Lab 9: Bacterial Transformation with pGLO
ο Practice formulating hypotheses, predictions, and experimental design. ο Describe the principles of bacterial transformation.
ο Explain the procedure for gene transfer using plasmid vectors. ο Induce the transfer of the pGLO gene (in a plasmid) into E. coli. ο Describe the traits carried by the pGLO gene.
ο Describe how to activate (“turn on”) the pGLO gene.
ο Describe how to recognize the transformed cells (from this lab). ο Know the terms used in this lab including transformation (in this case transformation does NOT mean the conversion of a normal cell to a cancerous one), vector, plasmid, fluorescence, antibiotic resistance, E. coli. ο Answer the questions posed in this lab.
ο Read about the control of gene expression on pages 353-356 and about transformation on page 348 of the textbook.
ο Read this lab and be ready to begin the exercises.
ο Define the following terms (but do not hand in): transformation, vector, plasmid, fluorescence, antibiotic resistance, E. coli
In this lab you will perform a procedure known as a genetic transformation. Remember that a gene is a piece of DNA that provides the instructions for making (coding for) a protein that gives an organism a particular trait. Genetic transformation literally means change caused by genes and it involves the insertion of a gene(s) into an organism in order to change the organism's trait(s). Genetic transformation is used in many areas of biotechnology. In agriculture, genes coding for traits such as frost, pest, or spoilage resistance can be genetically transformed into plants. In bio-remediation, bacteria can be genetically transformed with genes enabling them to digest oil spills. In medicine, diseases caused by defective genes are beginning to be treated by gene therapy; that is, by genetically transforming a sick person's cells with healthy copies of the gene involved in their disease.
You will use a procedure to transform bacteria with a
gene that codes for a Green Fluorescent Protein (GFP). The
real-life source of this gene is the bioluminescent jellyfish Aequorea victoria. The gene codes for a Green Fluorescent Protein that causes the jellyfish to fluoresce and glow in the dark. Following the transformation procedure, the bacteria express their newly acquired jellyfish gene and produce the fluorescent protein that causes them to glow a brilliant green color under ultraviolet light.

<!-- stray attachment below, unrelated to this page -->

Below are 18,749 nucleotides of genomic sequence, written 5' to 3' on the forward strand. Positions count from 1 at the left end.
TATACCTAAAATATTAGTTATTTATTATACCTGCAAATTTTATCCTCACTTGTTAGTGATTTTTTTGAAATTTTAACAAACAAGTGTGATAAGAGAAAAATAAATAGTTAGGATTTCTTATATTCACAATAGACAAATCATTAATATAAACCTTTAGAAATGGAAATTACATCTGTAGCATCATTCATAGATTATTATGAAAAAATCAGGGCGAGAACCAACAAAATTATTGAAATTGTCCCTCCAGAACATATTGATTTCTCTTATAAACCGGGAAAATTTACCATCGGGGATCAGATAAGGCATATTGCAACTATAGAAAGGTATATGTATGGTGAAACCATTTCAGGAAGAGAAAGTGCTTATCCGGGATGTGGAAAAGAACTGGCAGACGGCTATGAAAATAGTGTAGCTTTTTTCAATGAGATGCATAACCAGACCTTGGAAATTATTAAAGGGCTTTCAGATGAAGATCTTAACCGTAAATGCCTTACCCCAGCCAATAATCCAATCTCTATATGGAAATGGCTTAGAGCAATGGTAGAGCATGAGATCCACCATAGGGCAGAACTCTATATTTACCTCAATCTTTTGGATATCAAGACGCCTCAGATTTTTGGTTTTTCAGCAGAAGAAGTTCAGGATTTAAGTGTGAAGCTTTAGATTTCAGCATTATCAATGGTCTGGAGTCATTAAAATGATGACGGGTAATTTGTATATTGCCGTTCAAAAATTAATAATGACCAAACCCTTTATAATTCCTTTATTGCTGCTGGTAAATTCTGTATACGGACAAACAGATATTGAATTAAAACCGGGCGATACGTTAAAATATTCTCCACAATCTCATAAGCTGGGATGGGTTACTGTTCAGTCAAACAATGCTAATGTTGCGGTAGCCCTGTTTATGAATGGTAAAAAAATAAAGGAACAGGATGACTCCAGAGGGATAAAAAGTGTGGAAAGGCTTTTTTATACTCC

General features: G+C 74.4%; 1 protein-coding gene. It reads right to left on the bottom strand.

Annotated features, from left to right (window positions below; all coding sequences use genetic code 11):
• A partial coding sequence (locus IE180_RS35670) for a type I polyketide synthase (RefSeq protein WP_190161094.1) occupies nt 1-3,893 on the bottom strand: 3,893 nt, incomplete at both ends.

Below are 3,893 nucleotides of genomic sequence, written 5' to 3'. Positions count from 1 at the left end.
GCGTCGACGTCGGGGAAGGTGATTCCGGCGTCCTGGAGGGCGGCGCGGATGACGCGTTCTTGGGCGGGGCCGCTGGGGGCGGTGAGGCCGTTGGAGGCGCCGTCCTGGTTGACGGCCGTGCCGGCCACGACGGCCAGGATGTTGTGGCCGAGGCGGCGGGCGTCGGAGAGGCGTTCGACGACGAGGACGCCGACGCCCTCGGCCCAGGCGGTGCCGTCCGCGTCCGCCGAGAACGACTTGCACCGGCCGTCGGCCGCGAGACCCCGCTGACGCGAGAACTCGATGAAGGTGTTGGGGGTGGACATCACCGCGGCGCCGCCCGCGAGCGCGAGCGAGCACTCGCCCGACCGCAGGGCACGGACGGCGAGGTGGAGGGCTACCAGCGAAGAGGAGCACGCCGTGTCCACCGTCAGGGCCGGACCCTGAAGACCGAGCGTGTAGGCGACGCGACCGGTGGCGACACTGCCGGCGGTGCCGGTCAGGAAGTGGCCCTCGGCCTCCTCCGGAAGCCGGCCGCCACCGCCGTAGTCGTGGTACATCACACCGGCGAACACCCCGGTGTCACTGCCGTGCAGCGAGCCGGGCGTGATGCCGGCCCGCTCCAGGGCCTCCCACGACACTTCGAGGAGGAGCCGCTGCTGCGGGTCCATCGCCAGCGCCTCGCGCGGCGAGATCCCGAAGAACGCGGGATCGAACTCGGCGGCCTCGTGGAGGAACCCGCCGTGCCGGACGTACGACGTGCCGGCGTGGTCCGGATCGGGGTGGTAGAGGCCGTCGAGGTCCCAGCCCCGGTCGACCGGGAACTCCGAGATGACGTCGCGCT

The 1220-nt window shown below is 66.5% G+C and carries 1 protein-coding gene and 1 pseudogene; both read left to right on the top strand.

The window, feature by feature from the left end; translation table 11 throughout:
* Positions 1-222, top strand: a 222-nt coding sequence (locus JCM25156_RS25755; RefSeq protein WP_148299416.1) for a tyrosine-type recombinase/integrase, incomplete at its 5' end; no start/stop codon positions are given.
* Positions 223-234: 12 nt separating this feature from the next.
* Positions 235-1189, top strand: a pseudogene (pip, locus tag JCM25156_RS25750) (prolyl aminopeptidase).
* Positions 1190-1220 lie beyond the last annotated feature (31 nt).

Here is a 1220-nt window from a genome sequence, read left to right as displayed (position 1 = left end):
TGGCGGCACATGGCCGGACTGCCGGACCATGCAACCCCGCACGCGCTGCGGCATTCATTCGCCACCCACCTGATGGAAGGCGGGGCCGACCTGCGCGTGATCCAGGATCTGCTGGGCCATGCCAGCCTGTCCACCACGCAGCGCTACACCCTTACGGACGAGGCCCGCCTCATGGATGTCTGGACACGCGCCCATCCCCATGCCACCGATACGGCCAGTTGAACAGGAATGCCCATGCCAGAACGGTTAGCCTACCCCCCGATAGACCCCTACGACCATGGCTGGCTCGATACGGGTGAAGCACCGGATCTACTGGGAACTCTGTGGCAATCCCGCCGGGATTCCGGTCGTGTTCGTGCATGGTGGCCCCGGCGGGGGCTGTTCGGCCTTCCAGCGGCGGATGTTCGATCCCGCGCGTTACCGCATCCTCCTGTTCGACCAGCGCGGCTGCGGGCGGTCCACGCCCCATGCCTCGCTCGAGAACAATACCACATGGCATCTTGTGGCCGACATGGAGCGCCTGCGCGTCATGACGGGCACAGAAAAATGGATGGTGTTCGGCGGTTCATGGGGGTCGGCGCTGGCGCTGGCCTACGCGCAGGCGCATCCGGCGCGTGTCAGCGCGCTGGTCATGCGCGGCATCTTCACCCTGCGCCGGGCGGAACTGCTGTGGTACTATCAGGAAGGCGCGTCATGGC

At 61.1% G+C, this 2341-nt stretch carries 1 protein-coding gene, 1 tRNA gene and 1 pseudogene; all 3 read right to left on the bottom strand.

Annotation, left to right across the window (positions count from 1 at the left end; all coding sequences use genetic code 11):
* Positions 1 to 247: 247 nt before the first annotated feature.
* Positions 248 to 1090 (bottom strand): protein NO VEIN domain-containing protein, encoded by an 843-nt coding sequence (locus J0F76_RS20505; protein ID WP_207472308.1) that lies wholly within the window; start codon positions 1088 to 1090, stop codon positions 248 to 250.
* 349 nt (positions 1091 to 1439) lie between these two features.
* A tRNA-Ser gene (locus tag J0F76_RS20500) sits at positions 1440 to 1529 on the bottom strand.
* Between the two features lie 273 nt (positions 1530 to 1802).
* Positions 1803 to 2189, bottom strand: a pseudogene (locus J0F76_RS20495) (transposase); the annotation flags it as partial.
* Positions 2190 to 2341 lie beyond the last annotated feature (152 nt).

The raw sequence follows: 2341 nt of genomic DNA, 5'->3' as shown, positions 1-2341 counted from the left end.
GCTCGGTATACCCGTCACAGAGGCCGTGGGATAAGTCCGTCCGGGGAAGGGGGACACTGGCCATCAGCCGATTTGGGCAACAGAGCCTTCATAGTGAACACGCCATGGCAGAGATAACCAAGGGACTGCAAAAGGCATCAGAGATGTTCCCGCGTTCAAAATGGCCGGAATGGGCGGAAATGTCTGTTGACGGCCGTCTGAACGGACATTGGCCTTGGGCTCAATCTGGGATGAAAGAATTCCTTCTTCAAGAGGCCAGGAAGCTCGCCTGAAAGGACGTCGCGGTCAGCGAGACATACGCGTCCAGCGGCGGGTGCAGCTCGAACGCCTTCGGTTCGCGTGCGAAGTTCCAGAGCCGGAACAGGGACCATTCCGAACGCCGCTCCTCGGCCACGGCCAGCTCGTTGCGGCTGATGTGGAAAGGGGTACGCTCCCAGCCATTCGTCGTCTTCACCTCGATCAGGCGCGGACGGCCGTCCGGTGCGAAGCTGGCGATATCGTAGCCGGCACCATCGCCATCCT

In this activity, you will learn about the process of moving genes from one organism to another with the aid of a plasmid. In addition to one large chromosome, bacteria naturally contain one or more small circular pieces of DNA called plasmids. Plasmid DNA usually contains genes for one or more traits that may be beneficial to bacterial survival. In nature, bacteria can transfer plasmids back and forth, which creates the opportunity for them to share these beneficial genes. (Note that the bacteria don’t know that they are picking up beneficial genes.) This natural mechanism allows bacteria to adapt to new environments. The recent occurrence of bacterial resistance to antibiotics is due to the transmission of plasmids. The unique plasmid we use encodes the gene for the Green Fluorescent Protein (GFP) and a gene for resistance to the antibiotic, ampicillin. The plasmid also incorporates a special gene regulation system, which can be used to control expression of the fluorescent protein in transformed cells. The gene for the Green Fluorescent Protein can be switched on in transformed cells by adding the sugar, arabinose (ara), to the cells’ nutrient medium. Selection for cells that have been transformed with the plasmid DNA is accomplished by growth on antibiotic plates. Transformed cells will appear white (wild type phenotype) on plates not containing arabinose, and fluorescent green under UV light when arabinose is included in the nutrient agar.
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